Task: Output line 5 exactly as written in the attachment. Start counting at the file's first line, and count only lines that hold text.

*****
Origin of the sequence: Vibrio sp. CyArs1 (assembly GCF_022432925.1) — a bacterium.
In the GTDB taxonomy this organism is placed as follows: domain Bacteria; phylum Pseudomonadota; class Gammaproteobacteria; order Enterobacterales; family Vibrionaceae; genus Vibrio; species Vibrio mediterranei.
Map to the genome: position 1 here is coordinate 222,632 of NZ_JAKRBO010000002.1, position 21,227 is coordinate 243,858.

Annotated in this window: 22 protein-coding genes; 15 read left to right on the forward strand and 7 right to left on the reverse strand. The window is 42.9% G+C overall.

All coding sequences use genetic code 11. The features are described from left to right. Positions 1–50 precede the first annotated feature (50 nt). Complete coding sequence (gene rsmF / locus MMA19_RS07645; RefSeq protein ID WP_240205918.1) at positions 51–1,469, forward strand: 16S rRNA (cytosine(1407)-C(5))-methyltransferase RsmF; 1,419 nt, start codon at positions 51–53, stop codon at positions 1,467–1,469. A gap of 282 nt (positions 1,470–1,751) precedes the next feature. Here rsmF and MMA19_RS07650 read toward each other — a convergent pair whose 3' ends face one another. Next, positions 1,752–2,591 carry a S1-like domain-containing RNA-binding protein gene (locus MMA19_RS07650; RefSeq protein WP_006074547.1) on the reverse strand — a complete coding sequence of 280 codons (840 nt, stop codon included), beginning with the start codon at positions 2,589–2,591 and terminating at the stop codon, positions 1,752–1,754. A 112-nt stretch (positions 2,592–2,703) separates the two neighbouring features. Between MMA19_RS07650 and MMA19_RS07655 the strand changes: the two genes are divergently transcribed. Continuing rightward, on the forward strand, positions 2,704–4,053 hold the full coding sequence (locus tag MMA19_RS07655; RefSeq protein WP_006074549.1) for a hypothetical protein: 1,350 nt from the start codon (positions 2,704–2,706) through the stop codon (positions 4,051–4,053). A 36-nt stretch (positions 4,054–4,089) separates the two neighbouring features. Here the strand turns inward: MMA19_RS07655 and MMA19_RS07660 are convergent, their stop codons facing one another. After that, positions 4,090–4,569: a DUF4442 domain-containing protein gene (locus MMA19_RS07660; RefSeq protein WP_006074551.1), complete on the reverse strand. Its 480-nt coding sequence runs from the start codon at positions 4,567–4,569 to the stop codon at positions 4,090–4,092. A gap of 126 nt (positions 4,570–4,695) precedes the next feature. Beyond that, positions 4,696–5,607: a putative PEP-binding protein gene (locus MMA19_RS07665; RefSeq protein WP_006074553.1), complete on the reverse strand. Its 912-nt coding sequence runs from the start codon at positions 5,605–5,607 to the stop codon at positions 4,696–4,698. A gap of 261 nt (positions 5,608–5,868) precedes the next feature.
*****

All coding sequences use genetic code 11. The features are described from left to right. Positions 1–50 precede the first annotated feature (50 nt). Complete coding sequence (gene rsmF / locus MMA19_RS07645; RefSeq protein ID WP_240205918.1) at positions 51–1,469, forward strand: 16S rRNA (cytosine(1407)-C(5))-methyltransferase RsmF; 1,419 nt, start codon at positions 51–53, stop codon at positions 1,467–1,469. A gap of 282 nt (positions 1,470–1,751) precedes the next feature. Here rsmF and MMA19_RS07650 read toward each other — a convergent pair whose 3' ends face one another. Next, positions 1,752–2,591 carry a S1-like domain-containing RNA-binding protein gene (locus MMA19_RS07650; RefSeq protein WP_006074547.1) on the reverse strand — a complete coding sequence of 280 codons (840 nt, stop codon included), beginning with the start codon at positions 2,589–2,591 and terminating at the stop codon, positions 1,752–1,754. A 112-nt stretch (positions 2,592–2,703) separates the two neighbouring features. Between MMA19_RS07650 and MMA19_RS07655 the strand changes: the two genes are divergently transcribed. Continuing rightward, on the forward strand, positions 2,704–4,053 hold the full coding sequence (locus tag MMA19_RS07655; RefSeq protein WP_006074549.1) for a hypothetical protein: 1,350 nt from the start codon (positions 2,704–2,706) through the stop codon (positions 4,051–4,053). A 36-nt stretch (positions 4,054–4,089) separates the two neighbouring features. Here the strand turns inward: MMA19_RS07655 and MMA19_RS07660 are convergent, their stop codons facing one another. After that, positions 4,090–4,569: a DUF4442 domain-containing protein gene (locus MMA19_RS07660; RefSeq protein WP_006074551.1), complete on the reverse strand. Its 480-nt coding sequence runs from the start codon at positions 4,567–4,569 to the stop codon at positions 4,090–4,092. A gap of 126 nt (positions 4,570–4,695) precedes the next feature. Beyond that, positions 4,696–5,607: a putative PEP-binding protein gene (locus MMA19_RS07665; RefSeq protein WP_006074553.1), complete on the reverse strand. Its 912-nt coding sequence runs from the start codon at positions 5,605–5,607 to the stop codon at positions 4,696–4,698. A gap of 261 nt (positions 5,608–5,868) precedes the next feature.